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Commission on American Indian and Alaska Native Affairs

Meeting minutes and agendas for the Commission on American Indian and Alaska Native Affairs.

Commission Members

  1. Education Rep.: Dr. Lloyd L Lee
  2. Health Rep.: Ms. Rebecca Riley
  3. Workforce/Employment Rep.: Vacant
  4. Environment Rep: Vacant
  5. Government Rep.: Ms. Brittany Schulman
  6. Culture Rep.: Vacant
  7. At-Large: Dr. Maggie George
  8. At-Large: Ms. Kimberly Gleason
  9. At-Large: Mr. Kyle J. Tapaha
  10. Sandia Pueblo: Vacant
  11. Isleta Pueblo: Denise Zuni
  12. Santa Ana Pueblo: Vacant
  13. Laguna Pueblo: Thelma Antonio
  14. To'hajiilee Chapter of Navajo Nation: Jaqueline Platero
  15. All Pueblo Council of Governors: Alicia Ortega

View Commission Member Biographies

About the Commission

The City of Albuquerque acknowledges and affirms tribal sovereignty and self-determination for tribal governments. It is the purpose of §§ 2-6-6-1 et seq., to recognize and formalize the government-to-government relationship between the City of Albuquerque and its adjacent tribal communities and to promote the health, safety, and general welfare of its citizenry through the creation of a Commission on American Indian and Alaska Native Affairs. The Commission serves as the forum for government-to-government relations and as an advocate for American Indian/Alaska Native affairs within the City of Albuquerque and the surrounding area, including, but not limited to, matters of employment, education, economy, health, environment, homelessness, government, and access to services in the City.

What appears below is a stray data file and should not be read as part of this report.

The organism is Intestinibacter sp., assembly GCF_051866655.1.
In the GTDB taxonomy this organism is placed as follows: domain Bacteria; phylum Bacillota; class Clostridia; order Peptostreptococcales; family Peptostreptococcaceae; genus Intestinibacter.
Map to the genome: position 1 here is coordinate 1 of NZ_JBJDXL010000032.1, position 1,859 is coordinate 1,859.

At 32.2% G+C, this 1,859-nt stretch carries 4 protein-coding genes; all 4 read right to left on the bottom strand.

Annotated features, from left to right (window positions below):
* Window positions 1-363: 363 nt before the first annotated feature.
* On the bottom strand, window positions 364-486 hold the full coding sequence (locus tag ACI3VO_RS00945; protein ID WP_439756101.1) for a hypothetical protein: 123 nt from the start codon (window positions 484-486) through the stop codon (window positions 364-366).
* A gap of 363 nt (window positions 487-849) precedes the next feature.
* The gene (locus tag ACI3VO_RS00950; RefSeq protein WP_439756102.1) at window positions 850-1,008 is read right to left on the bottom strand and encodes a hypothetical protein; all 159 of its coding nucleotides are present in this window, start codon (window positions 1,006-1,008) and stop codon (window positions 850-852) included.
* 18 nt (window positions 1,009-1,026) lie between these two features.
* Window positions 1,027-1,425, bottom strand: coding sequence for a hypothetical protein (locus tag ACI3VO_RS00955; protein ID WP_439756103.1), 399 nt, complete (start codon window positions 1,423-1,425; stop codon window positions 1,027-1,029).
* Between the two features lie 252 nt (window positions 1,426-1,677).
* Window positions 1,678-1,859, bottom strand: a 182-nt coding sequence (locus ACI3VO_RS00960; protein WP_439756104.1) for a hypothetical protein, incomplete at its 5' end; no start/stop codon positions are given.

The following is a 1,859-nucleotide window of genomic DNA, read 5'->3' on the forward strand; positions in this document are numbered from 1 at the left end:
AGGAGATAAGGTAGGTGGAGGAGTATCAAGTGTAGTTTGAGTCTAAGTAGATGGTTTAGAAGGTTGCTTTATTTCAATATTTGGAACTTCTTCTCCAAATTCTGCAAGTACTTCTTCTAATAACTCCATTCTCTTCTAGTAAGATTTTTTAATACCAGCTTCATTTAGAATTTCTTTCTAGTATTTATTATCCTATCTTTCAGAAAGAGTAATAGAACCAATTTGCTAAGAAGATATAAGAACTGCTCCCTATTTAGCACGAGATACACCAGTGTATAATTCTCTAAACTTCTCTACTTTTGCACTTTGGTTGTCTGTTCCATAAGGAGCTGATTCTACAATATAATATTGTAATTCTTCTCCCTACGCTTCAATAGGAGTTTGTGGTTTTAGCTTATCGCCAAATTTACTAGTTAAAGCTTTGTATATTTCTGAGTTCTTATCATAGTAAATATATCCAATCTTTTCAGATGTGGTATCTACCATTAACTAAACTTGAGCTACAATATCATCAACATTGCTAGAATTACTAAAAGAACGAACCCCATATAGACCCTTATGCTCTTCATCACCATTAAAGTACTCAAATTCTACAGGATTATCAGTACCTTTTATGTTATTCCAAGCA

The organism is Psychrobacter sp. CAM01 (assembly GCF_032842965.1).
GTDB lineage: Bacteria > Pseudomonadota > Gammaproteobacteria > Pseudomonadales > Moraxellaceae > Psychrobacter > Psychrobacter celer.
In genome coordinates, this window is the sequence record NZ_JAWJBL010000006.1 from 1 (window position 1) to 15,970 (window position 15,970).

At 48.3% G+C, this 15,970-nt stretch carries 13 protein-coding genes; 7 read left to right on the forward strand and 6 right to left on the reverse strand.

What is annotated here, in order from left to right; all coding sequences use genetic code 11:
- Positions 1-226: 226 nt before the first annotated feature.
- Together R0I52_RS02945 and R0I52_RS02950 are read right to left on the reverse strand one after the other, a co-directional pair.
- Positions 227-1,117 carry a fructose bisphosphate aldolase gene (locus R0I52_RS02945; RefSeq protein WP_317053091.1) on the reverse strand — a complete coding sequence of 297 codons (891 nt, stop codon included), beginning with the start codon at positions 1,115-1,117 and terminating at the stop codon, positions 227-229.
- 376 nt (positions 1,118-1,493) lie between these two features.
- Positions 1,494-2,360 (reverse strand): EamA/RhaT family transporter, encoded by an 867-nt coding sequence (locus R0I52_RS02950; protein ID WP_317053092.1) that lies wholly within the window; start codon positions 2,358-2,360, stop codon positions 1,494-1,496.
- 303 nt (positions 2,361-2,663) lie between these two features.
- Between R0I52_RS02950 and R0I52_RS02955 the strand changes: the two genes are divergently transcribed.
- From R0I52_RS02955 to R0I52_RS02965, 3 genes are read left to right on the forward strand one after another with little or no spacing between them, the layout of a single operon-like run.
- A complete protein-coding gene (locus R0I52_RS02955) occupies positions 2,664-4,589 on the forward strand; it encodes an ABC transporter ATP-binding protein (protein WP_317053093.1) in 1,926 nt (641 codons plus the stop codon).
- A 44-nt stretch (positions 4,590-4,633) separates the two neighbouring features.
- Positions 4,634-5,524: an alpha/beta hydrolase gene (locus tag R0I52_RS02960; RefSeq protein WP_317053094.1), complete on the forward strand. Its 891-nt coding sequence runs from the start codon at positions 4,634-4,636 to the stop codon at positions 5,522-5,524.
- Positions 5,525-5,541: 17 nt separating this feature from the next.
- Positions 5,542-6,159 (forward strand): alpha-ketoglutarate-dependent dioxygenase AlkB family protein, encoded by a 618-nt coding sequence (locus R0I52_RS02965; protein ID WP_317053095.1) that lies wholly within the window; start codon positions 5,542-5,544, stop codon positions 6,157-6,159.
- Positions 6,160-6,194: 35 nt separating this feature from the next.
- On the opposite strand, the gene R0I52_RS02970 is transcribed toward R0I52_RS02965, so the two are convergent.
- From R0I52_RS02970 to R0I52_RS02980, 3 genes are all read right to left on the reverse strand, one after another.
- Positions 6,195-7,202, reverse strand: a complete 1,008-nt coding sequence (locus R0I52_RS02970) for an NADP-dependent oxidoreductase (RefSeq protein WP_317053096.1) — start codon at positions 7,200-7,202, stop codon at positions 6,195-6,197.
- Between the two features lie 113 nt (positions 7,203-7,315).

The Mayor, with the advice and consent of the Council, shall appoint nine (9) members of the Commission. The Mayor shall endeavor to appoint one (1) member representing each of the following sectors of the City: education, health, workforce/employment, environment, government and culture. The remaining three (3) positions shall be at-large positions. If a representative from a sector cannot be identified, then a member shall be appointed from the broadest base of the community at large.

The Commission may create advisory sub-committees from the community to provide input to the Commission to ensure that their issues are being addressed.

Recognizing the sovereignty and self-determination of the adjacent tribal nations, the Commission shall also include one (1) member from each of the following: Sandia Pueblo, Isleta Pueblo, Santa Ana Pueblo, Laguna Pueblo, the To’hajiilee chapter of the Navajo Nation, and the All Pueblo Council of Governors, each of whom shall be chosen by the Pueblo, Chapter, or Council and not subject to appointment by the Mayor or the advice and consent of Council. The Mayor may choose to have any one or more of the tribally-selected members serve in a dual role as one of the Mayor's nine appointments.